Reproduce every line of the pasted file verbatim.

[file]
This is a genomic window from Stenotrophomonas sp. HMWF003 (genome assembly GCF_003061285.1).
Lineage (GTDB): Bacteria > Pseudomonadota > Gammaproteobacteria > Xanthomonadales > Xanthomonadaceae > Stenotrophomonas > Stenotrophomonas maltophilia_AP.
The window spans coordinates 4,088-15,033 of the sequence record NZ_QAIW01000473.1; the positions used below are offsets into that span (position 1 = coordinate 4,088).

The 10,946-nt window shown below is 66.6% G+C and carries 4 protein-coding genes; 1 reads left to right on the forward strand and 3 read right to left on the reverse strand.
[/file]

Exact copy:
This is a genomic window from Stenotrophomonas sp. HMWF003 (genome assembly GCF_003061285.1).
Lineage (GTDB): Bacteria > Pseudomonadota > Gammaproteobacteria > Xanthomonadales > Xanthomonadaceae > Stenotrophomonas > Stenotrophomonas maltophilia_AP.
The window spans coordinates 4,088-15,033 of the sequence record NZ_QAIW01000473.1; the positions used below are offsets into that span (position 1 = coordinate 4,088).

The 10,946-nt window shown below is 66.6% G+C and carries 4 protein-coding genes; 1 reads left to right on the forward strand and 3 read right to left on the reverse strand.